SPRINGFIELD — Here is a good place to rack up some information about deer on Missouri Highways. 

If you haven’t noticed already, deer are in the season for being a problem for Missouri drivers.

It’s that time of year that deer are on the move.

It’s a common sight from late September through mid-November, deer are moving all over Missouri – even onto road ways. Francis Skalicky with the Department of explains why. 

“This is the time that drivers need to be on the lookout for deer because it’s the peak of the deer mating season called the rut. It’s also a time when deer are feeding heavily so those two things combined mean there is a lot of deer movement,” Skalicky says. 

Last year Missouri drivers saw 4,000 deer collisions, resulting in 400 injuries and 7 deaths. Sgt. Jason Pace with the Highway Patrol says these aren’t just happening in rural areas. 

“About 25% of traffic crashes that we see where a car has struck that deer have occurred in urbanized areas as well,” Pace says. 

Sgt. Pace says staying calm and not jerking the wheel can save your life. 

“We’re encouraging motorists to stay straight in that travel path, and avoid swerving to miss that deer. Often times we see worse crashes when they try to do so,” says Pace.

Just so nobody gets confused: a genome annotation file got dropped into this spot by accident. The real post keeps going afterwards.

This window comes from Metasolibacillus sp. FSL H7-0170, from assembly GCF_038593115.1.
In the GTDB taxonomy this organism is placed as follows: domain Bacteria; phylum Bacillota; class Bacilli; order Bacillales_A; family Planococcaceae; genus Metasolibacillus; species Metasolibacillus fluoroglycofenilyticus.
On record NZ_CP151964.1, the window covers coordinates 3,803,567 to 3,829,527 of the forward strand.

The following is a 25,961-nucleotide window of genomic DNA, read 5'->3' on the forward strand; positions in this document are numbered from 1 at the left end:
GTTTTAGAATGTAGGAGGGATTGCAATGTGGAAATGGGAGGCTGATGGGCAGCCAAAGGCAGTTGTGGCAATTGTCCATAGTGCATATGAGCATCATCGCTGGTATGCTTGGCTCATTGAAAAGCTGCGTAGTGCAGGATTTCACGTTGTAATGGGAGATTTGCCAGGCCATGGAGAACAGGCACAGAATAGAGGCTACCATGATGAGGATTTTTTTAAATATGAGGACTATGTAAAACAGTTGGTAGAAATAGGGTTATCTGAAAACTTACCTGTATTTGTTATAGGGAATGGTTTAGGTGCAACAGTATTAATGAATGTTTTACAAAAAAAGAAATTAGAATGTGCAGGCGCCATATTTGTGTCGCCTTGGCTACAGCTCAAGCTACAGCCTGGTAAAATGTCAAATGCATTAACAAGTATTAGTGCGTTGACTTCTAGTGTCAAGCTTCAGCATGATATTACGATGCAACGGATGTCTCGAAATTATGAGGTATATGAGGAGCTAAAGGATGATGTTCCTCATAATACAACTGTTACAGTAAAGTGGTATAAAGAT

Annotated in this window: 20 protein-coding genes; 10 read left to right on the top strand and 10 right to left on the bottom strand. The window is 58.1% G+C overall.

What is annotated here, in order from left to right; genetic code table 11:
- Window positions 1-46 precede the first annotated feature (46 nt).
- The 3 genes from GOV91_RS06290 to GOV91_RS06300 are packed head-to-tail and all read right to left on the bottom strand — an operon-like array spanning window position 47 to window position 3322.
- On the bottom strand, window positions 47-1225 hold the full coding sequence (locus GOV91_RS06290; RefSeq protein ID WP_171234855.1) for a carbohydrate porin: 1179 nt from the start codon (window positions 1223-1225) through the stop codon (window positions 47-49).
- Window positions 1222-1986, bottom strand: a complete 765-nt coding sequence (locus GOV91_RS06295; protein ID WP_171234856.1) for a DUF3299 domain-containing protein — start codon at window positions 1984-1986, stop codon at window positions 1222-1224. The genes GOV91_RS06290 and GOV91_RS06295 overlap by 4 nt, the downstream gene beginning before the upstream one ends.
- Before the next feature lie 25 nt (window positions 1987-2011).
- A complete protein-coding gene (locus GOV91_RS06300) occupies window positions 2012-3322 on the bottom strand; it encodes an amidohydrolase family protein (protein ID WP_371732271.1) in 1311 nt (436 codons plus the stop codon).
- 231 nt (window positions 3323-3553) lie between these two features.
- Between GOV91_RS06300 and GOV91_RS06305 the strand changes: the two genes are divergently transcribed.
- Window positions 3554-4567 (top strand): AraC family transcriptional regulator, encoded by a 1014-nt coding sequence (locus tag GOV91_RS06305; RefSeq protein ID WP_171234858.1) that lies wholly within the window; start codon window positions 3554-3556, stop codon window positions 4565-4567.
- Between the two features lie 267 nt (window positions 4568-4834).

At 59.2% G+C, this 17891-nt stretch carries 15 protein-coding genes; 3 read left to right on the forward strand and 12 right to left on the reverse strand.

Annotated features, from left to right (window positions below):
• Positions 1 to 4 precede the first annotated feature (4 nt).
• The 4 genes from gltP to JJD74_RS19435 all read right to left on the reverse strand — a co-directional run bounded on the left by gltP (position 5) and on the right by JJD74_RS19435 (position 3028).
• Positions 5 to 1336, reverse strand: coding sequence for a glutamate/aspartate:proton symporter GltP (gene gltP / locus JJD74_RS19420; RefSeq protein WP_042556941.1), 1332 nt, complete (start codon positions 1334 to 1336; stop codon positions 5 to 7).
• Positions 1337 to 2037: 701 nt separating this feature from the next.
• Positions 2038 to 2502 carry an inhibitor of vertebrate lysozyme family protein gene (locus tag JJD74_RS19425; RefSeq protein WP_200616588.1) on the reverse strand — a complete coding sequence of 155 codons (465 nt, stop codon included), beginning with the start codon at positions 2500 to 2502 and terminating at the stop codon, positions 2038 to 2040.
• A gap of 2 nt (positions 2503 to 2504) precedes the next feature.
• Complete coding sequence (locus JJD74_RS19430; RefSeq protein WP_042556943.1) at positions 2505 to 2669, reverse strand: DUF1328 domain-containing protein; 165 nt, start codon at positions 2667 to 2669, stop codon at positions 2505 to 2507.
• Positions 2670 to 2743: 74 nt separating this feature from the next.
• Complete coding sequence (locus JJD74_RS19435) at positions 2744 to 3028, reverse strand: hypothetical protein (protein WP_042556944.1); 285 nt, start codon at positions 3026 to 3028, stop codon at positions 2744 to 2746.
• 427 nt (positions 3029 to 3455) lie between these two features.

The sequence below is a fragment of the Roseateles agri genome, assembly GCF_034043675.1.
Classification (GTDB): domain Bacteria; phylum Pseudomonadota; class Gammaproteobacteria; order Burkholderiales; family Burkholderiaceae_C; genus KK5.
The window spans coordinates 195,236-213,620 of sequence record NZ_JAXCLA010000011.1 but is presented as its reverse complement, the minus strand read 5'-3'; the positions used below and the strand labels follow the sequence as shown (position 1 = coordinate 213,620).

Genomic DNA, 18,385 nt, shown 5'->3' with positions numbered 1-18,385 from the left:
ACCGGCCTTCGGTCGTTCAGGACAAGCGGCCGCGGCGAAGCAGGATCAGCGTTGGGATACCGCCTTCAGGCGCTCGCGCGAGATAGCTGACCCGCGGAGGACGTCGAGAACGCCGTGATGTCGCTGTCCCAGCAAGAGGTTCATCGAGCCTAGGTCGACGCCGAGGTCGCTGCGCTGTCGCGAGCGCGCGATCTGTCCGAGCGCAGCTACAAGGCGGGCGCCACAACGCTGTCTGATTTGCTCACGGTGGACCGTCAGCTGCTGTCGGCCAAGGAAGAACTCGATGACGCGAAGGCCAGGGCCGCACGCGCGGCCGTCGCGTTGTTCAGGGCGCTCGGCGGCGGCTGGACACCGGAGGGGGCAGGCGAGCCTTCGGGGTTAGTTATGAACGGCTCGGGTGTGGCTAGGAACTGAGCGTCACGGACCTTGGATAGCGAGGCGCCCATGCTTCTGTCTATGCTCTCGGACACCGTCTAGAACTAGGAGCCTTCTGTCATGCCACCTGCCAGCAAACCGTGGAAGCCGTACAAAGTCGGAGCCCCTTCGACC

Aaron Bruton at Hammers Autoworks says as more deer move onto the roads, more vehicles move into their shop. 

“It’s not uncommon for us at this point of the year for us to see 1-5 a day, and as we get a little closer to the ‘rut’ as they call it – it’s not uncommon for us to see between 5-10 deer hits a day come in,” Bruton says. 

The mechanics will take care of your car, but what about the animal on the road? Andy Mueller and the folks at MODOT have that covered. 

“We appreciate learning about it as early as possible because as you can imagine, as time goes on, it gets to be a less and less enjoyable job. When it comes down to it, it doesn’t matter if it’s a road hazard or not, we’ll deal with it,” Mueller says. 

Caution and attention can prevent many wrecks from occurring. 

“We see them all the time, they’ve got their face down in their phone or device instead of watching ahead. Just like we are seeing more crashes, and more incidents in our work zones, I would expect that we’re going to see more animal hits as a result of distracted driving as well,” says Mueller.